Inappropriate Antipsychotic Patient Drugging in Nursing Homes Concealed:
The nursing home industry and the government are masking the frequency with which antipsychotic drugs are used on elderly residents with dementia, a New York Times investigation has found. While antipsychotics are neither indicated nor safe for the treatment of dementia, false diagnoses of schizophrenia and other conditions are resulting in high rates of antipsychotic drug use in patients—rates that go unreported.
The use of drugs by facilities to subdue challenging dementia patients is not a new problem. In 2012 the Centers for Medicare & Medicaid Services (CMS) required that any dispensing of antipsychotics be reported, with the data to be made available on Nursing Home Compare—reports that can affect a home’s star rating, which in turn could have financial consequences. But the requirement came with a loophole: any antipsychotics dispensed following a diagnosis of schizophrenia did not need to be disclosed. In the ensuing nine years since the CMS requirement, schizophrenia diagnoses increased 70 percent.
One in nine nursing home residents is diagnosed with schizophrenia; by contrast the disorder is found in only one in 150 people in the general population. Schizophrenia is almost always diagnosed prior to age 40. It is not a condition brought on by age.
While Medicare’s data shows under 15 percent of nursing home residents using antipsychotics, the Times investigation revealed that the true percentage is about 21 percent, which amounts to 225,000 elderly residents currently on antipsychotics.
Inappropriate Antipsychotic Patient Drugging in Nursing Homes is dangerous for elderly people with dementia—over a dozen clinical trials concluded that the risk of death nearly doubled for older dementia patients using these medications. Antipsychotics like Seroquel, Zyprexa, and Abilify have been discovered to cause the following problems when used by elderly dementia patients:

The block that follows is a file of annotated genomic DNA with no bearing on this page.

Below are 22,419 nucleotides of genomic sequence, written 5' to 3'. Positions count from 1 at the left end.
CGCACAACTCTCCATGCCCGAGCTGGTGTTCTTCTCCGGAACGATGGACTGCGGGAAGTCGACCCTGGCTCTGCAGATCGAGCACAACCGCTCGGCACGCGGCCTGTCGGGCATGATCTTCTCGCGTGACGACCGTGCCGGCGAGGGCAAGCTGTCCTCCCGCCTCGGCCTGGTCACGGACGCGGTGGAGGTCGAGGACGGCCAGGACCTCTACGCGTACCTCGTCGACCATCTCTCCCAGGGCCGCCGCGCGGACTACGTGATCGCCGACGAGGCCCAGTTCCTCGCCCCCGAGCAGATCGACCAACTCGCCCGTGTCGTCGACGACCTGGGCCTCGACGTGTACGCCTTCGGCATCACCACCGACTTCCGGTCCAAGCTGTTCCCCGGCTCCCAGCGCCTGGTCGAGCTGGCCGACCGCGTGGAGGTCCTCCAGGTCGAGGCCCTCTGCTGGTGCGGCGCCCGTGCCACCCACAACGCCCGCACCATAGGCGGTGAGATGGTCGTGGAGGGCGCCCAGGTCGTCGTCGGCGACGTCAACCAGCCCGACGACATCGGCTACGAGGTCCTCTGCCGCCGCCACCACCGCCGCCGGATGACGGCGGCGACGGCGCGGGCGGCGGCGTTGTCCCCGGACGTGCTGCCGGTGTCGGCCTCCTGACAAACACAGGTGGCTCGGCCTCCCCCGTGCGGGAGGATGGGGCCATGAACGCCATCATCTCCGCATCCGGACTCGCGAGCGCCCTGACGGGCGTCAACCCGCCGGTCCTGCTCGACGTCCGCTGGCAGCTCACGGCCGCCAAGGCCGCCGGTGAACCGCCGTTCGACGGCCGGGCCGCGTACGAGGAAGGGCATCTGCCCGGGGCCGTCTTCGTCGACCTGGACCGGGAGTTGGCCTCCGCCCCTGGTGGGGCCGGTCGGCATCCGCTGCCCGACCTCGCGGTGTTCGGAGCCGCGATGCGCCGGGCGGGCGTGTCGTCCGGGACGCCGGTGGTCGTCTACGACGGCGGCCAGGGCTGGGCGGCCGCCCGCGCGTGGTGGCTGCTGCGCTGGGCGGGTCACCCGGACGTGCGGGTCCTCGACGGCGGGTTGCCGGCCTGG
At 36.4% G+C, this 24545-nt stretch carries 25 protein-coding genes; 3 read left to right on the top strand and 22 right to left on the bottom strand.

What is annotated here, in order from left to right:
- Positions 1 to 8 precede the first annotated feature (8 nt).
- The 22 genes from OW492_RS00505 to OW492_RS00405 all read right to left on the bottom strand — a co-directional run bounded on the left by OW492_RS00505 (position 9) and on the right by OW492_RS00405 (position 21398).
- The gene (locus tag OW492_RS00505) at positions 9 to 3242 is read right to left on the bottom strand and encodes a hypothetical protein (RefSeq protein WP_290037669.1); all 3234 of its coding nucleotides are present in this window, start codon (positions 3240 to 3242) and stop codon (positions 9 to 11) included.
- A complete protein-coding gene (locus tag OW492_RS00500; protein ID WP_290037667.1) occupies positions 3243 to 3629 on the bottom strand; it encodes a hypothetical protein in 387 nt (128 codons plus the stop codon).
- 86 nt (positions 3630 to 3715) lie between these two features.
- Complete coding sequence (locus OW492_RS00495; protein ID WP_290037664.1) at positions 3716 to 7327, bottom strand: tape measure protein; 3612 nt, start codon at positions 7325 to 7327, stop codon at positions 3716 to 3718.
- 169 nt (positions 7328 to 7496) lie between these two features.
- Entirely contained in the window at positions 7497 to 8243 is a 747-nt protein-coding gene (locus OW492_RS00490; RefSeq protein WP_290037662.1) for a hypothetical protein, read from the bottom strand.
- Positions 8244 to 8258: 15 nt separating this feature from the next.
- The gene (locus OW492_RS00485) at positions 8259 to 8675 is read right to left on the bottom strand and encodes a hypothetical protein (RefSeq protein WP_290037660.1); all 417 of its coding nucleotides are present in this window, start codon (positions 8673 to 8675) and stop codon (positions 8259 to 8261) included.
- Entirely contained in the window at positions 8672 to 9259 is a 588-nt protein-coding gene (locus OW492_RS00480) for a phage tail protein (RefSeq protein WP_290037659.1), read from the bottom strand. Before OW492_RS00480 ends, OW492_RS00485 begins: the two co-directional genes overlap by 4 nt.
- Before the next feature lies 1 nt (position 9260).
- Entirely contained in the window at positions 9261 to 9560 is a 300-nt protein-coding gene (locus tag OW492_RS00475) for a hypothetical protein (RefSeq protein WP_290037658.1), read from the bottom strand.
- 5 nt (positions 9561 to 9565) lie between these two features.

- Increased Heart Problems-Antipsychotics have been linked to heart problems in people with dementia. Serious or life-threatening conditions that happen as a result of providing inappropriate medication is consistent with nursing home negligence.
- Nursing Home Falls – As antipsychotis cause drowsiness, the use of these drugs often results in higher rates of falls.
- Bedsores and Other Infections-The effects of antipsychotics leave many residents too sedated to move. Lying for prolonged periods in beds or wheelchairs often result in bed sores which, if left unattended, can develop into serious infections.
Despite the dangers, inappropriate antipsychotic drug use in elderly residents with dementia persists in nursing homes. According to the Times article, facilities that are poorly staffed are more likely to provide their residents with antipsychotic medications. These understaffed homes are also more likely to underreport the number of residents taking antipsychotics. It can be concluded that homes with staffing issues use the drugs to control their dementia patients because of the lack of nursing assistants and other qualified staff to take on the challenging tasks of dementia care.
Since the coronavirus pandemic ravaged the country’s nursing homes and left the industry reeling, nursing home employment has plummeted by over 200,000 workers. The use of antipsychotics continues to rise.
Ensuring the Safety of Your Loved One
Pennsylvania and New Jersey nursing homes are at all times required to secure the physical, mental, and psycho/social well-being of their residents by meeting certain health and safety requirements and providing adequate care. To meet these standards, the Philadelphia/PA or NJ nursing home where your loved one lives must be equipped to avoid the kind of substandard care that amounts to nursing home neglect or abuse. This includes ensuring adequate, quality staffing. Should you have concerns about a Pennsylvania or New Jersey nursing home during COVID-19, or if you suspect neglect, abuse, or fraud has occurred at the Pennsylvania, Philadelphia, or New Jersey nursing home where your loved one lives, please contact nursing home abuse attorney Brian P. Murphy to discover your legal rights and options.